Exploring the rest of the building is slow progress. The builders were desperately paranoid. You try cutting the power, but that sets off a secondary defence that bathes the whole place in radiation. A few minutes of that and you'd be a goner. Finally, you give up and resort to drastic methods, entering each room with great caution and shattering the tubes from the doorway. In a hallway you find a humming box with an intriguing array of buttons, presumably a public datacore. Unfortunately, it quickly becomes apparent they've warded that too. Trying a couple of buttons, you hear a shattering growl, and leap back out of range. Just where you'd had a hand ready for the interface, a stream of fluid sprays out, so hot it's just a glowing line on your HUD. Hot enough to maim you for life, and most likely leave you half-dead with shock. These people mean business. You're not ready for this. Time to leave.

That probably wasn't very subtle, but here's a quick rundown of the hazards our heroine faced:

    Heizstrahler für Wickeltisch
  • An over-door heater triggered by either the door opening, or motion
  • Isfahan 1220504 nevit
  • Fluorescent lights in the foyer, triggered by motion.
  • Another one linked to the kitchen light switch.
  • Marli Natur 1l
  • Some deadly, acidic orange juice, alongside milk and butter in the kitchen fridge.
  • Lednička Zanussi ZRA 319 SW, vnitřní osvětlení
  • The fiendish internal fridge light, triggered by opening the door, thankfully disabled.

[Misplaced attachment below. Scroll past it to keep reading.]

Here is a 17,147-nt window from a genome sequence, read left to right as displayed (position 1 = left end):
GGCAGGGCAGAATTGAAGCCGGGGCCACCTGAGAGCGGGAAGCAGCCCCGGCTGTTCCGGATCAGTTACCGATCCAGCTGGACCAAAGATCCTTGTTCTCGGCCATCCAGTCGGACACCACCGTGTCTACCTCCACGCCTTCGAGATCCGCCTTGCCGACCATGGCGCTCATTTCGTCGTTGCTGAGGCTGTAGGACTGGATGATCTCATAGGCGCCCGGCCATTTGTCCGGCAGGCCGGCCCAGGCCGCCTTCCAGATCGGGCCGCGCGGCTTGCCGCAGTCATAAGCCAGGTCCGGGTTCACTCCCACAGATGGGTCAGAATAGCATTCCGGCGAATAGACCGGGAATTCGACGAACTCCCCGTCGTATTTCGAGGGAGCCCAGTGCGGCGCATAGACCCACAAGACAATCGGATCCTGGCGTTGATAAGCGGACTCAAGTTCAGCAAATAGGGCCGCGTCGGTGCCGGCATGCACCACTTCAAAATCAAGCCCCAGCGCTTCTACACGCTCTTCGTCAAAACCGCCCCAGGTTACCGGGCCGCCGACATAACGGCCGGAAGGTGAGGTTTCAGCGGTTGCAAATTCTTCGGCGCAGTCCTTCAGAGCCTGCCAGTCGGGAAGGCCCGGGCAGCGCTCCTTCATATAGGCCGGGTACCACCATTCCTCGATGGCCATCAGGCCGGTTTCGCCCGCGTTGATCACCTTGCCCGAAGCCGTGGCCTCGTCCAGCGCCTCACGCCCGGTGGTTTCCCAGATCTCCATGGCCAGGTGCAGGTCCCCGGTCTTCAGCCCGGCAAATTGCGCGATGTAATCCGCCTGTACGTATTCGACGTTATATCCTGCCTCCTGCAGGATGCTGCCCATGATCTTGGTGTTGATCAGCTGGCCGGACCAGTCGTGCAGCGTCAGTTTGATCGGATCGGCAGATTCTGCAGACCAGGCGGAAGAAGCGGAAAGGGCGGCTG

• Emergency light new
  • Emergency lighting, triggered by tripping the power switch.
  • Fluchtwegbeschilderung als Scheibenleuchte, Inotec, LED, rechts
  • And finally, the terrifying hallway coffee machine.
  • Vending machine coffee.

If you happen to be a species that's vulnerable to high-intensity radiation in the human-visible spectrum, that has a preferred temperature significantly below our own, or a substantially different skin pH, then perfectly simple things like heating, lighting, food and drink can make just wandering around my workplace an expedition fraught with unintended danger.

Similarly, apparently innocuous substances might be disastrous to different metabolisms. A pine-scented air freshener, perhaps. Chocolate, onions or grapes mixed in with a ration pack. Salt. Alcohol hand gel in a dispenser by the door. Even traces of cleaning substances - perhaps an unexpected plausible source for our good old friend the Doorknob Smeared with Contact Poison?

A spell designed to keep a building's occupants nice and cool might freeze the wrong species to death. A personal gravity system might crush them. A spell that keeps humans cheerful might drive Martians insane. A household spell to politely remove your hat and coat might tear chunks off the wrong species, while one to dry visitors off might dessicate them. I already mentioned that an ambient spell to speed healing might be disastrous, forcing metabolism to unsuitable speeds or affecting organ function.

A last few oddball suggestions...

  • Timer alarms or ringtones set to a resonant frequency that harms crystalline beings?
  • Surfactants that disastrously disrupt protoplasmic creatures?
  • Dangerous magnetic fields from a pocket compass?
  • Sudden radiation bursts from a phone or similar gadget?

So maybe that might suggest some origins for anti-human traps, which helps to work out how they actually function, how they relate to other parts of the environment, and how PCs might deal with them.

No comments:

Post a Comment